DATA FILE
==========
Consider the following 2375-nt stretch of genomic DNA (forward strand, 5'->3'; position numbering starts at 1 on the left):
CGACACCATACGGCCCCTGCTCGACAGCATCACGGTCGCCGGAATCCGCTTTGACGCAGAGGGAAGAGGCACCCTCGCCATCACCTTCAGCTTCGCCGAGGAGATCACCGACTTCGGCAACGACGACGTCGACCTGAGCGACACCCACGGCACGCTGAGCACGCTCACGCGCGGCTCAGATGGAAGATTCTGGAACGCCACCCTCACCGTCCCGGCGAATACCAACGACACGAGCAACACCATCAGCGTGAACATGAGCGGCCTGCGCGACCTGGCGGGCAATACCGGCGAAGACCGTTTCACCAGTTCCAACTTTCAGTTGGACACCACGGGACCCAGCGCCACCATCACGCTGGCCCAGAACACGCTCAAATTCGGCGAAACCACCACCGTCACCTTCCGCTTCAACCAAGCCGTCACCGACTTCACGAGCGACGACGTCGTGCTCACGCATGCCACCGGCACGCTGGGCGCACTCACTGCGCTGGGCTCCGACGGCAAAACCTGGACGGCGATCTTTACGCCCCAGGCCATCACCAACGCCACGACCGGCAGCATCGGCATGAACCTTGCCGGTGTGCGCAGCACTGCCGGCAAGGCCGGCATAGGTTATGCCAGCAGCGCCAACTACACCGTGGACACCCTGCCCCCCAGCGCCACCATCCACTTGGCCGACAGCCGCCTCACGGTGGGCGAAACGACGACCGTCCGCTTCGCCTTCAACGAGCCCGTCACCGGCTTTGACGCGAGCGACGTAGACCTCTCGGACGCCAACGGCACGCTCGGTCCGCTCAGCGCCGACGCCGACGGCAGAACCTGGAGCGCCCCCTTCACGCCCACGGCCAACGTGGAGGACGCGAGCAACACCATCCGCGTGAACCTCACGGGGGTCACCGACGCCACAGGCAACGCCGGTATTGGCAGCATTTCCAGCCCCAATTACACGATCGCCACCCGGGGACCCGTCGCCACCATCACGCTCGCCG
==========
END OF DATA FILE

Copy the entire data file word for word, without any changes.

Consider the following 2375-nt stretch of genomic DNA (forward strand, 5'->3'; position numbering starts at 1 on the left):
CGACACCATACGGCCCCTGCTCGACAGCATCACGGTCGCCGGAATCCGCTTTGACGCAGAGGGAAGAGGCACCCTCGCCATCACCTTCAGCTTCGCCGAGGAGATCACCGACTTCGGCAACGACGACGTCGACCTGAGCGACACCCACGGCACGCTGAGCACGCTCACGCGCGGCTCAGATGGAAGATTCTGGAACGCCACCCTCACCGTCCCGGCGAATACCAACGACACGAGCAACACCATCAGCGTGAACATGAGCGGCCTGCGCGACCTGGCGGGCAATACCGGCGAAGACCGTTTCACCAGTTCCAACTTTCAGTTGGACACCACGGGACCCAGCGCCACCATCACGCTGGCCCAGAACACGCTCAAATTCGGCGAAACCACCACCGTCACCTTCCGCTTCAACCAAGCCGTCACCGACTTCACGAGCGACGACGTCGTGCTCACGCATGCCACCGGCACGCTGGGCGCACTCACTGCGCTGGGCTCCGACGGCAAAACCTGGACGGCGATCTTTACGCCCCAGGCCATCACCAACGCCACGACCGGCAGCATCGGCATGAACCTTGCCGGTGTGCGCAGCACTGCCGGCAAGGCCGGCATAGGTTATGCCAGCAGCGCCAACTACACCGTGGACACCCTGCCCCCCAGCGCCACCATCCACTTGGCCGACAGCCGCCTCACGGTGGGCGAAACGACGACCGTCCGCTTCGCCTTCAACGAGCCCGTCACCGGCTTTGACGCGAGCGACGTAGACCTCTCGGACGCCAACGGCACGCTCGGTCCGCTCAGCGCCGACGCCGACGGCAGAACCTGGAGCGCCCCCTTCACGCCCACGGCCAACGTGGAGGACGCGAGCAACACCATCCGCGTGAACCTCACGGGGGTCACCGACGCCACAGGCAACGCCGGTATTGGCAGCATTTCCAGCCCCAATTACACGATCGCCACCCGGGGACCCGTCGCCACCATCACGCTCGCCG